On Sept. 25 we shelled approximately 30 acres of corn because we didn’t have any beans quite ready yet. It was 22% to 24% moisture and yield was excellent. We thought we’d be able to shell corn all that week because of what we found in the first 30 acres. We finished that field and the next day we went to another field we got into 28% to 32% moisture, so we pretty much parked the machine and did other odds and ends until late in the week. That next Sunday, Oct. 1 we started cutting beans, and there again the yields were very strong. After a day or two, the beans really got dry at 9%, 10% or 11% until we got rain on Thursday afternoon. About that same time we had a breakdown, so we got that fixed. We got back into the beans this past Saturday and yields were still strong and the moisture was back up to 12% or 13%, which is what we like to see. The draper head is a lot more forgiving than the old conventional grain head and I think that we had some shattering when the beans were very dry, but it was greatly reduced.

In the beans we had some 80s and 90s show up on the yield monitor. For averages, the low has been 71 and the high has been 76, so we’re right in there in the low to mid 70s so far. With the rain we had in August, we had so much vegetative growth and I think that took away from actual seed production. 

The one corn field we did across the scales was 240-plus. We may see a personal best for the Miller farm this year on the corn. 

We are planning to get some wheat in. We’re about a day from running our beans where we want to plant the wheat. I’m sure the beans are dry, but the stems are still green. We were going to start on those yesterday and went to another field that didn’t have as many green stems. Hopefully by this time next week we’ll have wheat in the ground. 

We are extremely dry. We’ve heard of a couple combine fires in the area. That’s another reason we’re not in a big hurry get the wheat in the ground as of yet — the ground is so dry. If we get some moisture it would plant a lot easier for the wheat.

Kyle Nietfeld

We took off a third of the bean acres and have really good beans. We did a few acres of corn and there’s nothing to complain about there either.

 The beans have all been over 60 bushels so far and the corn has been hanging around the 200-bushel mark in this area, so we’re really fortunate. We talked to some neighbors who got into some areas with white mold in the beans. They’re still having good decent yields, but the monitor will get up around 80 and then it’ll be down to 20 in spots where they get in the white mold.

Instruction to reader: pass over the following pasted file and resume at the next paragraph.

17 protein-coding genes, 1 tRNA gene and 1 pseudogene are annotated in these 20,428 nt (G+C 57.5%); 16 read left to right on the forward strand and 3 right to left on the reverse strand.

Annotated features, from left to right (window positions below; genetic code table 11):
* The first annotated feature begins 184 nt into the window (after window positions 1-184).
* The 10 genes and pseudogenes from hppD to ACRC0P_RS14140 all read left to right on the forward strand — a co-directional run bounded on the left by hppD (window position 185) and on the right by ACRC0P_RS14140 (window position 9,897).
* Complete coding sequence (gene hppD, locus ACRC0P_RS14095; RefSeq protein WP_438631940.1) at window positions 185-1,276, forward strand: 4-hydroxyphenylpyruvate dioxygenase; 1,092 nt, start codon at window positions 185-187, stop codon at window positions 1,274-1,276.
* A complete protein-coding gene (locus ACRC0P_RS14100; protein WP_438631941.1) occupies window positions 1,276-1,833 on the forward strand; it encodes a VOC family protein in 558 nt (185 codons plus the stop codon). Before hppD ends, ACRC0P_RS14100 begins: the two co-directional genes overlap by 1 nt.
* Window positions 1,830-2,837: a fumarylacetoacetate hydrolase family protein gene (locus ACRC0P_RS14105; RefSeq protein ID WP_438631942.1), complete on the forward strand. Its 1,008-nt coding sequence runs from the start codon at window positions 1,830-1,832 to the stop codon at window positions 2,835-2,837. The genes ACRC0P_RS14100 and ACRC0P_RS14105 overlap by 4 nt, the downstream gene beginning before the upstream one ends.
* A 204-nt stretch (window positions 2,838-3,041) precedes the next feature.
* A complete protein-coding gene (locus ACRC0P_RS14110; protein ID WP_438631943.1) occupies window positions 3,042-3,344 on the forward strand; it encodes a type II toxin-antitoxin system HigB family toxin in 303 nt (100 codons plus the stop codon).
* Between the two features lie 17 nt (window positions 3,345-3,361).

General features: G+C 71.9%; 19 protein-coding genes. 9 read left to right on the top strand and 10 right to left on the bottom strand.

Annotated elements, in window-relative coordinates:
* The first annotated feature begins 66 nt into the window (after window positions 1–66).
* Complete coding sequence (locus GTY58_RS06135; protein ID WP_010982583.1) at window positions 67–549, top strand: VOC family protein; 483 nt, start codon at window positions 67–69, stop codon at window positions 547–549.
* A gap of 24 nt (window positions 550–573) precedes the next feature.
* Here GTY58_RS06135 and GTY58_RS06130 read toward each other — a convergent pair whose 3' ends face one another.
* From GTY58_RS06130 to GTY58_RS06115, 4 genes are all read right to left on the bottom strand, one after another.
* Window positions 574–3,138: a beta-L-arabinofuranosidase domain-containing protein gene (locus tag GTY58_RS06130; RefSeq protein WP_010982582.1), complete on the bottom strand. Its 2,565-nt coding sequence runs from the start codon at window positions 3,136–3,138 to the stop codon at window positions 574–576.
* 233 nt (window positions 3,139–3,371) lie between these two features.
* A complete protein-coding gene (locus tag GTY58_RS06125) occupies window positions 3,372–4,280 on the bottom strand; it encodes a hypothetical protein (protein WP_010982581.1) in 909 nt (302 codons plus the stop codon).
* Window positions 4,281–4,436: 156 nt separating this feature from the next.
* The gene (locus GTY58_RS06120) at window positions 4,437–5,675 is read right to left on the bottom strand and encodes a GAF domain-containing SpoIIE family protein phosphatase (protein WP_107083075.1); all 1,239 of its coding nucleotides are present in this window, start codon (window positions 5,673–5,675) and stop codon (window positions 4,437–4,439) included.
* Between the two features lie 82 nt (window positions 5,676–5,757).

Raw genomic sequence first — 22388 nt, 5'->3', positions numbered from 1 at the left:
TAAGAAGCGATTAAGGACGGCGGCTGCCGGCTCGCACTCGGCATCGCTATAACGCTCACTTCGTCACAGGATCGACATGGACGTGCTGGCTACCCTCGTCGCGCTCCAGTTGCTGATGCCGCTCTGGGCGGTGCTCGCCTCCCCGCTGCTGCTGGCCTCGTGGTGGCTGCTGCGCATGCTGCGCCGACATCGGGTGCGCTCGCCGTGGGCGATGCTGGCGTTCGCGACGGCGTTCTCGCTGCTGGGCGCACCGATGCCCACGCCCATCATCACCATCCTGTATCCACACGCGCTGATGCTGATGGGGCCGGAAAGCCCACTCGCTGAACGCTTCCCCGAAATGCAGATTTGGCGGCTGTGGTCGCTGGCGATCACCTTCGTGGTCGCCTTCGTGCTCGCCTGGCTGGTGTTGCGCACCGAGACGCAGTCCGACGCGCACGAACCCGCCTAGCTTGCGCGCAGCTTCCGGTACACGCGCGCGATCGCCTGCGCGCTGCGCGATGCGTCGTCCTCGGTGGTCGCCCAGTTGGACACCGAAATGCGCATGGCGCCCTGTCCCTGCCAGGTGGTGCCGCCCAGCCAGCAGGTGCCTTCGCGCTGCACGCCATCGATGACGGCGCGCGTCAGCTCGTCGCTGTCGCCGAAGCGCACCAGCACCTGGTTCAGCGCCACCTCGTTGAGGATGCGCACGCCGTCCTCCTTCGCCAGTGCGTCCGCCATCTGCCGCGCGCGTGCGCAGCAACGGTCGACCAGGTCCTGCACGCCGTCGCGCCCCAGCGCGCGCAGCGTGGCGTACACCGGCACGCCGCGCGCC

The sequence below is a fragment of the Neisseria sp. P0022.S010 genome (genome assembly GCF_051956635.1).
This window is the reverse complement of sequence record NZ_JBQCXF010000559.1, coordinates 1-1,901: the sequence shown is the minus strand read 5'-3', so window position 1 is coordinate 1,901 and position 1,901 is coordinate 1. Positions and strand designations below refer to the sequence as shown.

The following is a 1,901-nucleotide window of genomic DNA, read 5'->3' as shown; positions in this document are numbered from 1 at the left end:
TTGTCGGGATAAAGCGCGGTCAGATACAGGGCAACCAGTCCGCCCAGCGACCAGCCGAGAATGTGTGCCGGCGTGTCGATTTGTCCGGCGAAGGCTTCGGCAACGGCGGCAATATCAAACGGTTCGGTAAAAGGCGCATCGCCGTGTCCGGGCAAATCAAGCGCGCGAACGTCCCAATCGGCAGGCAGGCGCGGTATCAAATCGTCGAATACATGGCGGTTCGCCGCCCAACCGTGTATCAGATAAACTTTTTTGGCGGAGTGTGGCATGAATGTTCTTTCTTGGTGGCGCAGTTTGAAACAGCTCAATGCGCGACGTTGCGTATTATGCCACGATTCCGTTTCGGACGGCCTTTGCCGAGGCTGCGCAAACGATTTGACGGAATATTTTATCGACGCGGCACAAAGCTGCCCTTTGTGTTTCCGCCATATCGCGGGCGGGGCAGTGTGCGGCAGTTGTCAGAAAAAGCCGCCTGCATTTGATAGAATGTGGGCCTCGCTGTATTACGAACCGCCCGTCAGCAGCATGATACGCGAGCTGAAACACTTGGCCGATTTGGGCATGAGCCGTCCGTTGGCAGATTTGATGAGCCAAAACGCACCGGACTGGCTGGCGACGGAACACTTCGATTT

The hillsides are yielding a lot less than what the good, dark ground is for the corn, but we haven’t done a whole lot of corn. Even the hillsides, though, seem to be doing better than average. We shelled some 100-day corn planted May 10 or 11 and it was still actually testing 22%. It was a little bit wetter than we really were hoping for. We tried some full season corn and it was 24% or 25% yet, so we could still use some good drying days. Hopefully the yield is there to make up for the for the gas that we’re going to be burning. 

Last week, we received anywhere from an inch to 4 inches and the 4 inches came almost in one hour. it really dumped. The fields are still carrying, but they’re a little on the softer side. We were so dry going into it, a lot of it did soak up. Fields are getting to the time of year when they don’t dry out as fast as they used to. I planted some grass putting in yard, and I think half my grass seed ended up in the ditch it rained so hard.

There is good chance of rain coming Wednesday night or Thursday so we’d like to get some wheat planted. We’re going to skip a couple bean fields and go to a further farm because it’s going to wheat and then work our way back towards Fort Recovery.

The rain may have helped the double-crop beans a little. There’s some of them that are starting to yellow up, so it probably did not help much.